"We have studied the effects of supplementing the general bread flour with herbs such as coriander which has had a substantial effect in improving shelflife and nutrient levels," Utpal Raychaudhuri, a senior scientist at the university's Department of Food Technology and Biochemical Engineering, said.
Lipi Das and Runu Chakraborty were the other members of the research team whose findings -- published in the Journal of Food Science and Biotechnology -- showed that coriander remarkably delayed the bread's going stale, while the microbicidal (germ-killing) property of the herb added to its shelflife.
Coriander (Coriandrum sativum L. Umbelliferae) is considered both a herb and a spice, since both its leaves and seeds are used for seasoning. The leaves, stem, roots, and seeds of natural herbs are rich in minerals, micronutrients, antioxidants, dietary fibres and essential oils which may have microbial properties against food-borne pathogens such as the Salmonella species.
The shelflife of bread is influenced by mainly two factors -- going stale and microbial deterioration.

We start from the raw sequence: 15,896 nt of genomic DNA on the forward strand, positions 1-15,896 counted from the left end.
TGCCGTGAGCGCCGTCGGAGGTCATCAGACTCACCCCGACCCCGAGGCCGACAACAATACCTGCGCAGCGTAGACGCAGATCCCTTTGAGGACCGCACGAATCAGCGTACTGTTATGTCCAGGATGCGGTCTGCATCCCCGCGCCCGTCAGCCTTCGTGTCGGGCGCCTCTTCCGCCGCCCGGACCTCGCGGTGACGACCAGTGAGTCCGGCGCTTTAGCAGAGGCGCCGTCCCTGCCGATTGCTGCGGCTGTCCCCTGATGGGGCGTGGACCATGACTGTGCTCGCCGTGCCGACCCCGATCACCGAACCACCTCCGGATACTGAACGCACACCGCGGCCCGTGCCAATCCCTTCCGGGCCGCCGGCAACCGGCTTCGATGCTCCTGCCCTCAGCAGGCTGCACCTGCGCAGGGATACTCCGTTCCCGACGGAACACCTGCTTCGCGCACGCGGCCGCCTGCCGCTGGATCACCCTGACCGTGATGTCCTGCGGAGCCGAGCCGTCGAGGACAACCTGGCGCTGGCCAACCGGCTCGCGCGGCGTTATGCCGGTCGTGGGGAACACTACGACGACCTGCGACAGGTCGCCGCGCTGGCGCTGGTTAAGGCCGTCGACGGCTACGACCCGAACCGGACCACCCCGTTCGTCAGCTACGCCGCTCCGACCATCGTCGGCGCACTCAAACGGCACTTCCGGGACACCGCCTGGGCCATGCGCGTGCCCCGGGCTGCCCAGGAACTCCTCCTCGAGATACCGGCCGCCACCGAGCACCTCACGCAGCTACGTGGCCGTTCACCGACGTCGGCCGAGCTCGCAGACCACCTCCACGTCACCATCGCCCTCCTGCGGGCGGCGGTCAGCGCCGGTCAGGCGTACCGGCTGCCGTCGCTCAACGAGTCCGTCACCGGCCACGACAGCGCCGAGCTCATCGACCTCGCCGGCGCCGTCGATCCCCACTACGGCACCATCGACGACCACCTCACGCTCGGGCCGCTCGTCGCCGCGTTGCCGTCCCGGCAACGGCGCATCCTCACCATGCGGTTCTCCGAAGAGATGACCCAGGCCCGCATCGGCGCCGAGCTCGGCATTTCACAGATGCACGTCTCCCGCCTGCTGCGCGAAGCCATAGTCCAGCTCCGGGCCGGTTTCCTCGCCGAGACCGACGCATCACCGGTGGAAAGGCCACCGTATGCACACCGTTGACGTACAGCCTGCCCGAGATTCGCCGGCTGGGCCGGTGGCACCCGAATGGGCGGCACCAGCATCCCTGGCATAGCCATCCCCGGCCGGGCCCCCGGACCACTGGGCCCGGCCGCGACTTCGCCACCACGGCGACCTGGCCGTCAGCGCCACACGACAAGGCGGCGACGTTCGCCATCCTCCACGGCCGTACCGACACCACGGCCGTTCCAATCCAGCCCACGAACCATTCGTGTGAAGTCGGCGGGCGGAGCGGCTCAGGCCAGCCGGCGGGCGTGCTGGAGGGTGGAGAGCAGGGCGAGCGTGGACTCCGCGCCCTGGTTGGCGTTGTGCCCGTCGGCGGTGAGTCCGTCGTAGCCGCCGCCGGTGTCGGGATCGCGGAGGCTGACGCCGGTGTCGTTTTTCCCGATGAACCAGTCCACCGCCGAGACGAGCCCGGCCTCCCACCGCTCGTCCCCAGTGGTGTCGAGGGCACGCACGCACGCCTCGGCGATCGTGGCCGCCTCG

"In this novel study, dried and powdered coriander leaves were incorporated into raw materials for baking bread such as wheat flour, sugar, shortenings (refined vegetable oils), salt and compressed baker's yeast," Raychaudhuri explained.
For comparison, a control was also baked which had no coriander supplement.
The final product had a light green hue, and powder leaf content between 3-5% of the weight of wheat flour was found to be the optimum supplementation level. Moreover, the coriander supplement helped retain moisture and improved the quality of the bread.
In terms of nutrients, antioxidants, which delay aging and fight cancer, shot up by 50% in coriander-fortified bread as opposed to the unfortified sample.